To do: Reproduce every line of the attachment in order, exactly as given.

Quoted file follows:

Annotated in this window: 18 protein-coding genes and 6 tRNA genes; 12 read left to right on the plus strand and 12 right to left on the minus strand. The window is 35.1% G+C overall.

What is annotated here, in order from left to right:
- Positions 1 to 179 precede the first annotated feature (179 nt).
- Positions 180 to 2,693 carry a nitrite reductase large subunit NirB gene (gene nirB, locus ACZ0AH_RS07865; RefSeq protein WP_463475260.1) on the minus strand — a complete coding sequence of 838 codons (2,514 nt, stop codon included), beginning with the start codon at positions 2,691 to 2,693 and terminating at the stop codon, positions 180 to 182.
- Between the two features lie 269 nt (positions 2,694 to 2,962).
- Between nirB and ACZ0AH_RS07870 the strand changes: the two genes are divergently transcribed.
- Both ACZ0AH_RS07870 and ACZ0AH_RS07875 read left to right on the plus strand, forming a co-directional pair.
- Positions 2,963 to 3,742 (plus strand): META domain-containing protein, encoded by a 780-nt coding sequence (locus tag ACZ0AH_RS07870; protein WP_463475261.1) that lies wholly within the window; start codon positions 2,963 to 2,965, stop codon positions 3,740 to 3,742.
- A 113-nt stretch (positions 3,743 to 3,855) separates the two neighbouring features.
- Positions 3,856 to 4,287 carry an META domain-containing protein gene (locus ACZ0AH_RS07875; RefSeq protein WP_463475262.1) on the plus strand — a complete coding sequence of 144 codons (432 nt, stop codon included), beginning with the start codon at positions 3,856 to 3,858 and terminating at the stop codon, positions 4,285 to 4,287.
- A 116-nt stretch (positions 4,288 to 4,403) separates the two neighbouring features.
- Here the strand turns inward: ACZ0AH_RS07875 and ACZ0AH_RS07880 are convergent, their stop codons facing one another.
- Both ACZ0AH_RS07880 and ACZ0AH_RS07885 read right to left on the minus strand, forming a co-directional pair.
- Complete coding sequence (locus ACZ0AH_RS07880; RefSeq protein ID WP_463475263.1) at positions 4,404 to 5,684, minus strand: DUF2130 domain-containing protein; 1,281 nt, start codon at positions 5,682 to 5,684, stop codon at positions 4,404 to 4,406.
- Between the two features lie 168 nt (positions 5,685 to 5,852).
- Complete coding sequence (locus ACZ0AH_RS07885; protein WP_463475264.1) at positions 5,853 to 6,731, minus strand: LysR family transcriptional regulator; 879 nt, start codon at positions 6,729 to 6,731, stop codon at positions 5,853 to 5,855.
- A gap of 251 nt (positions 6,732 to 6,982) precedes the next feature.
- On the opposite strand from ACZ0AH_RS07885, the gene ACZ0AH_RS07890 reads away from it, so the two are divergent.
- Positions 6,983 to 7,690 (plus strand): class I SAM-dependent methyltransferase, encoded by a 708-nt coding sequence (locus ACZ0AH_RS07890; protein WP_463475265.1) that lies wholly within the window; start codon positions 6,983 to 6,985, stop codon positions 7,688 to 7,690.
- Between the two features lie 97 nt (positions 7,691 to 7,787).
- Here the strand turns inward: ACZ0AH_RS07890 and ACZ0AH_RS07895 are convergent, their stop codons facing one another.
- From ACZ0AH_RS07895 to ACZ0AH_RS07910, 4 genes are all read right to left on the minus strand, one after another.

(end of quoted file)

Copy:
Annotated in this window: 18 protein-coding genes and 6 tRNA genes; 12 read left to right on the plus strand and 12 right to left on the minus strand. The window is 35.1% G+C overall.

What is annotated here, in order from left to right:
- Positions 1 to 179 precede the first annotated feature (179 nt).
- Positions 180 to 2,693 carry a nitrite reductase large subunit NirB gene (gene nirB, locus ACZ0AH_RS07865; RefSeq protein WP_463475260.1) on the minus strand — a complete coding sequence of 838 codons (2,514 nt, stop codon included), beginning with the start codon at positions 2,691 to 2,693 and terminating at the stop codon, positions 180 to 182.
- Between the two features lie 269 nt (positions 2,694 to 2,962).
- Between nirB and ACZ0AH_RS07870 the strand changes: the two genes are divergently transcribed.
- Both ACZ0AH_RS07870 and ACZ0AH_RS07875 read left to right on the plus strand, forming a co-directional pair.
- Positions 2,963 to 3,742 (plus strand): META domain-containing protein, encoded by a 780-nt coding sequence (locus tag ACZ0AH_RS07870; protein WP_463475261.1) that lies wholly within the window; start codon positions 2,963 to 2,965, stop codon positions 3,740 to 3,742.
- A 113-nt stretch (positions 3,743 to 3,855) separates the two neighbouring features.
- Positions 3,856 to 4,287 carry an META domain-containing protein gene (locus ACZ0AH_RS07875; RefSeq protein WP_463475262.1) on the plus strand — a complete coding sequence of 144 codons (432 nt, stop codon included), beginning with the start codon at positions 3,856 to 3,858 and terminating at the stop codon, positions 4,285 to 4,287.
- A 116-nt stretch (positions 4,288 to 4,403) separates the two neighbouring features.
- Here the strand turns inward: ACZ0AH_RS07875 and ACZ0AH_RS07880 are convergent, their stop codons facing one another.
- Both ACZ0AH_RS07880 and ACZ0AH_RS07885 read right to left on the minus strand, forming a co-directional pair.
- Complete coding sequence (locus ACZ0AH_RS07880; RefSeq protein ID WP_463475263.1) at positions 4,404 to 5,684, minus strand: DUF2130 domain-containing protein; 1,281 nt, start codon at positions 5,682 to 5,684, stop codon at positions 4,404 to 4,406.
- Between the two features lie 168 nt (positions 5,685 to 5,852).
- Complete coding sequence (locus ACZ0AH_RS07885; protein WP_463475264.1) at positions 5,853 to 6,731, minus strand: LysR family transcriptional regulator; 879 nt, start codon at positions 6,729 to 6,731, stop codon at positions 5,853 to 5,855.
- A gap of 251 nt (positions 6,732 to 6,982) precedes the next feature.
- On the opposite strand from ACZ0AH_RS07885, the gene ACZ0AH_RS07890 reads away from it, so the two are divergent.
- Positions 6,983 to 7,690 (plus strand): class I SAM-dependent methyltransferase, encoded by a 708-nt coding sequence (locus ACZ0AH_RS07890; protein WP_463475265.1) that lies wholly within the window; start codon positions 6,983 to 6,985, stop codon positions 7,688 to 7,690.
- Between the two features lie 97 nt (positions 7,691 to 7,787).
- Here the strand turns inward: ACZ0AH_RS07890 and ACZ0AH_RS07895 are convergent, their stop codons facing one another.
- From ACZ0AH_RS07895 to ACZ0AH_RS07910, 4 genes are all read right to left on the minus strand, one after another.